If you could have dinner with any historical figure, who would it be?
I want to retroactively fill out every first-day-of-school-getting-to-know-you survey so that I can replace my cliche answer of George Washington (no disrespect, George) with my new historical heroine: Harriet Beecher Stowe.
You guys, this woman. Harriet Beecher Stowe authored the revolutionary novel, Uncle Tom’s Cabin. I’ve loved this story and its characters (besides Simon Legree of course) since I first read it in 8th grade. I appreciated it even more when I read it again in college. Only recently, though, have I studied the life of Mrs. Stowe.
I’ll spare you a Civil War history lesson, but let me say this: Stowe was fierce! When Congress passed the Fugitive Slave Act in 1850, Stowe’s abolitionist heart responded. As a Northerner who despised the institution of slavery, she knew she had to do something. She conveyed the plight of slaves in Uncle Tom’s Cabin in such a way that Northerners acted and Southerners raged. She braved the criticism of an entire region to fight for what she knew was right.
Although the causes of the Civil War are complex, Stowe certainly highlighted the injustices of slavery in an emotionally stirring way.
Shortly after the Civil War began, Stowe met with President Abraham Lincoln in Washington, D.C. It’s rumored that President Lincoln said to her, “So you are the little woman who wrote the book that started this great war.”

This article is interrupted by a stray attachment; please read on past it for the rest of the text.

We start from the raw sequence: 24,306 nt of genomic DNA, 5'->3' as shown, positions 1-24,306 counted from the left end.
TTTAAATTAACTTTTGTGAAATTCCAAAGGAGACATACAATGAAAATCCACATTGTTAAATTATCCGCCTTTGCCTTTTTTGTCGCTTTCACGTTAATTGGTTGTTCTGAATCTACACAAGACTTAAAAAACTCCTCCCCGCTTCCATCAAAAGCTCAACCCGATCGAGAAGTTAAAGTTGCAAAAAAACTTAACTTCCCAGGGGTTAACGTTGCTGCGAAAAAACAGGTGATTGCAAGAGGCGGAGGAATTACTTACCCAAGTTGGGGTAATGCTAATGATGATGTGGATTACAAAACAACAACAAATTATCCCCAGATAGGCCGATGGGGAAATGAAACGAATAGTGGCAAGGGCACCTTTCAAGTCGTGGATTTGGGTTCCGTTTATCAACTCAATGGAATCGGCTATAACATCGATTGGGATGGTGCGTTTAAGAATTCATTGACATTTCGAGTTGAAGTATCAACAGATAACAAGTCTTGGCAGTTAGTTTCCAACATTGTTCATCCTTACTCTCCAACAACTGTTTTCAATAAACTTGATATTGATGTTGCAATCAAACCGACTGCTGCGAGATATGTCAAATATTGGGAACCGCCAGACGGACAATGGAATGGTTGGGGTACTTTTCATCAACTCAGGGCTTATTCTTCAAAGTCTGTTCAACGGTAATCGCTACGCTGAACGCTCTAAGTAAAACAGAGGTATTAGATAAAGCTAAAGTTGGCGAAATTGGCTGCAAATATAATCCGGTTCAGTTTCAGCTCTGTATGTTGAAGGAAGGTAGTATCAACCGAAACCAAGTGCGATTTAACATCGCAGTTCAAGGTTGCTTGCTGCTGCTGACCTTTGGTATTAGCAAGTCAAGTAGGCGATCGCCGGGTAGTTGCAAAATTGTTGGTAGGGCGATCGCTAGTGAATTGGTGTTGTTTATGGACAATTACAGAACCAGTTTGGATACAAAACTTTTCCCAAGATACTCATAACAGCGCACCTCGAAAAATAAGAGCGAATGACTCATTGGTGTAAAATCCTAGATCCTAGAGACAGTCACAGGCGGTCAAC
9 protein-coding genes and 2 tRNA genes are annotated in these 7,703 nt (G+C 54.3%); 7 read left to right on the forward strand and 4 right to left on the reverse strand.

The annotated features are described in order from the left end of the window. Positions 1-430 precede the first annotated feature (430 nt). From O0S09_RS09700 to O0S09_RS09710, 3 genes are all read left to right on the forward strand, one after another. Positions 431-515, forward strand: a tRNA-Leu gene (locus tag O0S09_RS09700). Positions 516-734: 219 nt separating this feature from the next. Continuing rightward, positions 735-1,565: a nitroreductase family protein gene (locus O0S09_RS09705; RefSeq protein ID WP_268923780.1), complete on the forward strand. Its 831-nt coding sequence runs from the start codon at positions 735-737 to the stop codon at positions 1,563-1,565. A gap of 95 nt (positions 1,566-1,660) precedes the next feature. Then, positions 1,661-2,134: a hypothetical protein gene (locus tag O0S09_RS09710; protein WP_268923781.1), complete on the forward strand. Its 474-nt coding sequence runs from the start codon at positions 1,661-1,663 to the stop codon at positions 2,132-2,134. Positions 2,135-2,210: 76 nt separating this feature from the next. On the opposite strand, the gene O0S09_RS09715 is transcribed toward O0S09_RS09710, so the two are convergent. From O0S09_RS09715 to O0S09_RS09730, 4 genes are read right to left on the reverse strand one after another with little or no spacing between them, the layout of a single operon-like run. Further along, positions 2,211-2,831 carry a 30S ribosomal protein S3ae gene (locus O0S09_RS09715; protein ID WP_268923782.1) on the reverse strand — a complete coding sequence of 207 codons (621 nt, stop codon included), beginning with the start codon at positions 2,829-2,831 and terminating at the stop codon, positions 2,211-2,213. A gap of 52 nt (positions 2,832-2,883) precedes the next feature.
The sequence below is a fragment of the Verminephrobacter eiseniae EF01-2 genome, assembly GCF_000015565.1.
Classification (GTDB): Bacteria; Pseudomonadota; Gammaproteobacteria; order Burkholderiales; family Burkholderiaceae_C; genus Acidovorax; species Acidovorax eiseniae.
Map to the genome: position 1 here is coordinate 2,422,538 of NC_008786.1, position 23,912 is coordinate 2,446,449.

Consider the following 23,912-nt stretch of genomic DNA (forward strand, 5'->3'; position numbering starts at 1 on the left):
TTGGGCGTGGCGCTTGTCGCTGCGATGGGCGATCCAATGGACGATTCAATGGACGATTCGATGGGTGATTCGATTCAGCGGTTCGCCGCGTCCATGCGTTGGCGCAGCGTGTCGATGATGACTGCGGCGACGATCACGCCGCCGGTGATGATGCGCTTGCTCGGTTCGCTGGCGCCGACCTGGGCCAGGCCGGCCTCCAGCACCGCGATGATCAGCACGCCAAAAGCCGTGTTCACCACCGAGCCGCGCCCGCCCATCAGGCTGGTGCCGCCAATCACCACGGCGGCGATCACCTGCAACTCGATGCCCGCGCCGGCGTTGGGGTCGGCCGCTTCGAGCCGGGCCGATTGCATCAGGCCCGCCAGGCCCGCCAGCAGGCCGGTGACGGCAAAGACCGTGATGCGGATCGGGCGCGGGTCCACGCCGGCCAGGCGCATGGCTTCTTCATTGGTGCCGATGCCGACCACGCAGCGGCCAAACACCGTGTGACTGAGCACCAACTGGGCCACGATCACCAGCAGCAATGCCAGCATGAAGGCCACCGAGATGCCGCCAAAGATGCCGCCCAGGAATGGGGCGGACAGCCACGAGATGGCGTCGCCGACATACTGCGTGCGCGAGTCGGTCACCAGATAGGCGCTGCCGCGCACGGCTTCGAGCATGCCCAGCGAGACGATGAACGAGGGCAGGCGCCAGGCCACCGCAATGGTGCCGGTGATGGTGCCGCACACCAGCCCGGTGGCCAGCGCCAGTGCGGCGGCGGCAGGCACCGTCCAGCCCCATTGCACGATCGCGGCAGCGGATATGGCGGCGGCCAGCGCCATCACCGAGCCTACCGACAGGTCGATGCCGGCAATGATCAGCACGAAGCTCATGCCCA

Now whether or not he said this is up for debate. Some historical critics claim this is merely family legend, but I’d like to think Honest Abe uttered those exact words.
One of the things I find most remarkable about Harriet Beecher Stowe is the fact that she wrote this lengthy, complex narrative after her SEVEN children went to sleep each night.
This was the 1800s, people! This was before instant pots and washing machines. I can’t even fathom how much a full day of housework exhausted Mrs. Stowe. In my mind’s eye I see this little lady beating out rugs, hand-washing mountains of laundry, plucking the feathers from a chicken and then cooking it, mending and sewing clothing, lovingly rearing her children, kissing them each goodnight, and then sitting down to write a book that reached millions and fueled the flames of social justice.
And then there’s me. I enjoy so many modern conveniences, and when I get my son to sleep I . . . . . Netflix.
I will never measure up to the caliber of Mrs. Harriet Beecher Stowe, but she proves that seemingly ordinary women (and men) can change the world. President Nelson once said, “We need women who know how to make important things happen.”
I revere Stowe for her courage, principles, wisdom, her unyielding passion, grit, and vision.
Inscribed above her place of rest reads, “Her Children Rise up and Call Her Blessed.” And so do I.